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Civilized Life in the Universe: Scientists on Intelligent Extraterrestrials

by George Basalla

(Oxford University Press, January, 2006, $29.95, 232 pages)

Reviewed by Dr. Fred Bortz

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Are we alone?

In a thought-provoking new book, "Civilized Life in the Universe," George Basalla, science historian and emeritus professor at the University of Delaware dives, with pen flailing, into the centuries old, often heated debate over the question of extraterrestrial civilizations.

Although readers will discover where he stands, Basalla's intent is not to answer the question of whether intelligent extraterrestrials exist (and whether we and they could detect each other if they do). Rather, he focuses on the historical and social impact of the question itself.

Why has that question persisted for centuries in both scientific and religious discourse? Why have scientists from Nicolaus Copernicus and Johannes Kepler to Giovanni Schiaparelli and Percival Lowell to Carl Sagan and Stephen Hawking considered it? In particular, what drove Sagan, whose scientific skepticism produced the adage "Extraordinary claims require extraordinary evidence," to unabashed advocacy of improbable searches for signs of extraterrestrial civilization?

This is not a book for spectators. Basalla's prose challenges readers' preconceptions at almost every turn. Whether or not they agree with his analysis, they will eagerly join him in the tussle of ideas. Is the search for extraterrestrial intelligence (including the modern SETI program) driven by scientific or religious motivations? How important are belief and faith in science, and should the author draw a stronger distinction between those motivations and religious doctrine?

The book's organization is largely chronological, with historical threads identified early and traced from the Middle Ages to the present day. As Basalla notes in the introduction (p. xiii), "the interpretation of existing data, or reasons for the lack of relevant data, has been the main source of controversy for centuries. Intelligent alien beings remain as elusive, and controversial, in the twenty-first century as they were in ancient times when Greek thinkers first wondered about their existence."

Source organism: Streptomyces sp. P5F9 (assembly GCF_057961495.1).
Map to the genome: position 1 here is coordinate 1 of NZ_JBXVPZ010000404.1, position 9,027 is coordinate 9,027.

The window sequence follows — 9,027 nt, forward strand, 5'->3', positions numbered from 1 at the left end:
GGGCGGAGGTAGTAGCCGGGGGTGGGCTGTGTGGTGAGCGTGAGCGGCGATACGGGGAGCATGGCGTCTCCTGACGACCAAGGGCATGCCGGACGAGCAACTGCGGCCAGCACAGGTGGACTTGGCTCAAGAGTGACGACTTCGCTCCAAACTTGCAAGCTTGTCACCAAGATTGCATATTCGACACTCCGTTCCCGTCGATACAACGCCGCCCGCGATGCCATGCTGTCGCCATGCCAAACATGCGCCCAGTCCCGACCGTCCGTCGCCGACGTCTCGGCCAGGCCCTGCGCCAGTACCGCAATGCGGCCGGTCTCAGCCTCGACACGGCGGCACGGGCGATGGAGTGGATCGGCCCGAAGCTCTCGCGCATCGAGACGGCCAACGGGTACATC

Basalla builds his analysis around "a trio of ideas that first appeared in the religious and philosophical thought of antiquity and the Middle Ages." (p. 3) The first two ideas continue virtually unchanged to the present day: The very large scale of the universe and the resulting assumption that Earth is not the only inhabited world in such a vast expanse.

The third idea, the superiority of celestial beings, took a different form with the emergence of what 20th-century scientists called "the principle of mediocrity." This thread leads to the book's most interesting stories and challenging discussions.

Most readers will be familiar with the book's discussion of the last century's debates and discoveries about life on Mars, including Lowell's elaborate descriptions of a technologically adept but desperate race of Martians who had engineered canals to carry melting water to parched cities from the polar caps. They probably know that he translated Schiaparelli's canali as "canals" rather than "channels" to stress what he considered their artificial origin. But they may be surprised to discover that Schiaparelli did not object to that usage. His tacit support probably fueled the popular frenzy, despite scientific skepticism about Martian life and doubt that the hard-to-see channels even existed.

Lowell's speculation followed a long and noble tradition of reading far more into observations of celestial bodies than can be scientifically justified. Kepler wrote in detail about the lunar landscapes with terrestrial features and postulated underground cities inhabited by creatures who were taller than humans since lunar mountains are higher than terrestrial ones.